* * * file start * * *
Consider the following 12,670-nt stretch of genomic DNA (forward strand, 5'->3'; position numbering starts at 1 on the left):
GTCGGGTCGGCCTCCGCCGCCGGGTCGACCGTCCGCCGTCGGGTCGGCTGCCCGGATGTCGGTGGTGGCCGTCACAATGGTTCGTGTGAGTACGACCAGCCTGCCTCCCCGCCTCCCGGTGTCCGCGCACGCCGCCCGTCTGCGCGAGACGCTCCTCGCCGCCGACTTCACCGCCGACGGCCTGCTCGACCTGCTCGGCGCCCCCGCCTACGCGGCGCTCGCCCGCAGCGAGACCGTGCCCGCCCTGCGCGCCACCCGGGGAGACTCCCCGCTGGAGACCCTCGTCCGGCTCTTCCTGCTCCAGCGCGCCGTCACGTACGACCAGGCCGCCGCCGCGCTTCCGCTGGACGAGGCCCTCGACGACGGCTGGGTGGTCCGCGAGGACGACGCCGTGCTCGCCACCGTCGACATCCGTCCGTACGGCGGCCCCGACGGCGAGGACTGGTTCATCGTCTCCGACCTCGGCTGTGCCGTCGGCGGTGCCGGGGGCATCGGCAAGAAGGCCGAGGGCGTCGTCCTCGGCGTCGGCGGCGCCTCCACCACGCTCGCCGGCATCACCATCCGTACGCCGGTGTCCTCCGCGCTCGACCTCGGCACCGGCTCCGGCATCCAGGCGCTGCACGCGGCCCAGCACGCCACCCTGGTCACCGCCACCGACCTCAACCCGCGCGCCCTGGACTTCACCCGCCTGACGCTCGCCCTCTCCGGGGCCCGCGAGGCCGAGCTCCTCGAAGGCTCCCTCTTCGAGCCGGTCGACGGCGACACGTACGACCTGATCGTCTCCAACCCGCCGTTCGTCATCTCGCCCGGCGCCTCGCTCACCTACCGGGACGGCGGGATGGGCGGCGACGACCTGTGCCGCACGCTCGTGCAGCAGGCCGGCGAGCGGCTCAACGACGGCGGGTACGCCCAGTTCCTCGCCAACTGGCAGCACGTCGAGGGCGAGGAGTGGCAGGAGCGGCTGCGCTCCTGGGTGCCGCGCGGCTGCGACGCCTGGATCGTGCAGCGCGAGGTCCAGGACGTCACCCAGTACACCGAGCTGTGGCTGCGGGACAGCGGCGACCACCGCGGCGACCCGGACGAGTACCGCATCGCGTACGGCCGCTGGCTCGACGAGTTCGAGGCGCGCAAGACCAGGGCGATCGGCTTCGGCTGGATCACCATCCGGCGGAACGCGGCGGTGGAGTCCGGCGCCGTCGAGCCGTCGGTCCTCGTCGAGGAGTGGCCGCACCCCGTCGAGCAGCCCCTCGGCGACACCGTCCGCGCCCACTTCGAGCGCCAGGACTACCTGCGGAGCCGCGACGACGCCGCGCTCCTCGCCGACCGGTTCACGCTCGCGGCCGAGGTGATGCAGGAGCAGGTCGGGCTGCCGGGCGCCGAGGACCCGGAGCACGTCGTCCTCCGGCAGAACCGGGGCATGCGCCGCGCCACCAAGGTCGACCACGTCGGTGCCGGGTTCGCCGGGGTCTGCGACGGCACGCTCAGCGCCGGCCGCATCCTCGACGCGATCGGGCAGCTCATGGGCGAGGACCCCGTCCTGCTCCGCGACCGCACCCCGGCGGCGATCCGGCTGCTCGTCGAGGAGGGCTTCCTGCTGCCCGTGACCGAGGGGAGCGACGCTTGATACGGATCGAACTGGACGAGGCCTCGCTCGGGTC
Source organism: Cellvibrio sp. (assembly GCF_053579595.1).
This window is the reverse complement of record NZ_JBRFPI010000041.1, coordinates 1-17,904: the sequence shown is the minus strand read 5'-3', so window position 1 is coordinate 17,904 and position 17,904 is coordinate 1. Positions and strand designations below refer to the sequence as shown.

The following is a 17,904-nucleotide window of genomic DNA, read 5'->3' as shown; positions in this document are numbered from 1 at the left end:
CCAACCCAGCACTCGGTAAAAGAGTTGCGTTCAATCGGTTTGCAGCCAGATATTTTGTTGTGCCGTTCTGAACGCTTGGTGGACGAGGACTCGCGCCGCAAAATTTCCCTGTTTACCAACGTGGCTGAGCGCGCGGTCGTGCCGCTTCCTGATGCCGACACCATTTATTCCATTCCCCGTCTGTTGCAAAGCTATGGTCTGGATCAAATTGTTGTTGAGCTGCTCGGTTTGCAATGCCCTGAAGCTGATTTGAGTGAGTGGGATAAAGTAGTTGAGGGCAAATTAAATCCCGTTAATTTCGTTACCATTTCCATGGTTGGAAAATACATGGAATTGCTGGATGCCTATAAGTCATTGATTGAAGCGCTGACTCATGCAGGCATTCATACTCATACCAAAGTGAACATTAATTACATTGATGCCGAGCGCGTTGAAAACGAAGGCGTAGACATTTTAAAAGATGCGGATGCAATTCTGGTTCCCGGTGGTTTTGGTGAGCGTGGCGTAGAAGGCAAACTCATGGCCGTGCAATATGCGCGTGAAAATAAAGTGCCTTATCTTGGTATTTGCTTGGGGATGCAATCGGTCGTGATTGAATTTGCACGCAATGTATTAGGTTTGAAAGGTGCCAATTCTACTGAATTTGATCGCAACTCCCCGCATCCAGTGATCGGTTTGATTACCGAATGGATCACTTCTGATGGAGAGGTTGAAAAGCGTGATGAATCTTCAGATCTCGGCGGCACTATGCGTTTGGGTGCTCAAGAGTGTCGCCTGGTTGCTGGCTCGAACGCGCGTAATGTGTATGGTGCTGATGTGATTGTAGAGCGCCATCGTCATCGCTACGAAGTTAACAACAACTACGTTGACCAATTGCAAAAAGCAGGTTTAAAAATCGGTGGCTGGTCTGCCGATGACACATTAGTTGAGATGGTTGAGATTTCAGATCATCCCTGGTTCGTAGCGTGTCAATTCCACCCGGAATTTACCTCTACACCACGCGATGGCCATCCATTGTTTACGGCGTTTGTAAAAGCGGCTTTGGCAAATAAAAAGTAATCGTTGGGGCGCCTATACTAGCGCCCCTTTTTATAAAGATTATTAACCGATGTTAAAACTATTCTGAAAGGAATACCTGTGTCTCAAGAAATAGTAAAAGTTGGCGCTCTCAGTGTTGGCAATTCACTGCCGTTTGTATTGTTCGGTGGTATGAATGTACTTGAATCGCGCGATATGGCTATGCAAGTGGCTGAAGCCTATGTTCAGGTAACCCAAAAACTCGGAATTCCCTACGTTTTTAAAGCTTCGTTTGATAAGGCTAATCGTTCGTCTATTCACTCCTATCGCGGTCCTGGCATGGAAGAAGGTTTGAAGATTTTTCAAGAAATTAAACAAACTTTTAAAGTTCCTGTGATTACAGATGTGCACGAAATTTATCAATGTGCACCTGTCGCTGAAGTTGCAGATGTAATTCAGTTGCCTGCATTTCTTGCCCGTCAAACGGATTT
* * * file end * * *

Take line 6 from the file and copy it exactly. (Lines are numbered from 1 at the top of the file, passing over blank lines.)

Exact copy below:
CCAACCCAGCACTCGGTAAAAGAGTTGCGTTCAATCGGTTTGCAGCCAGATATTTTGTTGTGCCGTTCTGAACGCTTGGTGGACGAGGACTCGCGCCGCAAAATTTCCCTGTTTACCAACGTGGCTGAGCGCGCGGTCGTGCCGCTTCCTGATGCCGACACCATTTATTCCATTCCCCGTCTGTTGCAAAGCTATGGTCTGGATCAAATTGTTGTTGAGCTGCTCGGTTTGCAATGCCCTGAAGCTGATTTGAGTGAGTGGGATAAAGTAGTTGAGGGCAAATTAAATCCCGTTAATTTCGTTACCATTTCCATGGTTGGAAAATACATGGAATTGCTGGATGCCTATAAGTCATTGATTGAAGCGCTGACTCATGCAGGCATTCATACTCATACCAAAGTGAACATTAATTACATTGATGCCGAGCGCGTTGAAAACGAAGGCGTAGACATTTTAAAAGATGCGGATGCAATTCTGGTTCCCGGTGGTTTTGGTGAGCGTGGCGTAGAAGGCAAACTCATGGCCGTGCAATATGCGCGTGAAAATAAAGTGCCTTATCTTGGTATTTGCTTGGGGATGCAATCGGTCGTGATTGAATTTGCACGCAATGTATTAGGTTTGAAAGGTGCCAATTCTACTGAATTTGATCGCAACTCCCCGCATCCAGTGATCGGTTTGATTACCGAATGGATCACTTCTGATGGAGAGGTTGAAAAGCGTGATGAATCTTCAGATCTCGGCGGCACTATGCGTTTGGGTGCTCAAGAGTGTCGCCTGGTTGCTGGCTCGAACGCGCGTAATGTGTATGGTGCTGATGTGATTGTAGAGCGCCATCGTCATCGCTACGAAGTTAACAACAACTACGTTGACCAATTGCAAAAAGCAGGTTTAAAAATCGGTGGCTGGTCTGCCGATGACACATTAGTTGAGATGGTTGAGATTTCAGATCATCCCTGGTTCGTAGCGTGTCAATTCCACCCGGAATTTACCTCTACACCACGCGATGGCCATCCATTGTTTACGGCGTTTGTAAAAGCGGCTTTGGCAAATAAAAAGTAATCGTTGGGGCGCCTATACTAGCGCCCCTTTTTATAAAGATTATTAACCGATGTTAAAACTATTCTGAAAGGAATACCTGTGTCTCAAGAAATAGTAAAAGTTGGCGCTCTCAGTGTTGGCAATTCACTGCCGTTTGTATTGTTCGGTGGTATGAATGTACTTGAATCGCGCGATATGGCTATGCAAGTGGCTGAAGCCTATGTTCAGGTAACCCAAAAACTCGGAATTCCCTACGTTTTTAAAGCTTCGTTTGATAAGGCTAATCGTTCGTCTATTCACTCCTATCGCGGTCCTGGCATGGAAGAAGGTTTGAAGATTTTTCAAGAAATTAAACAAACTTTTAAAGTTCCTGTGATTACAGATGTGCACGAAATTTATCAATGTGCACCTGTCGCTGAAGTTGCAGATGTAATTCAGTTGCCTGCATTTCTTGCCCGTCAAACGGATTT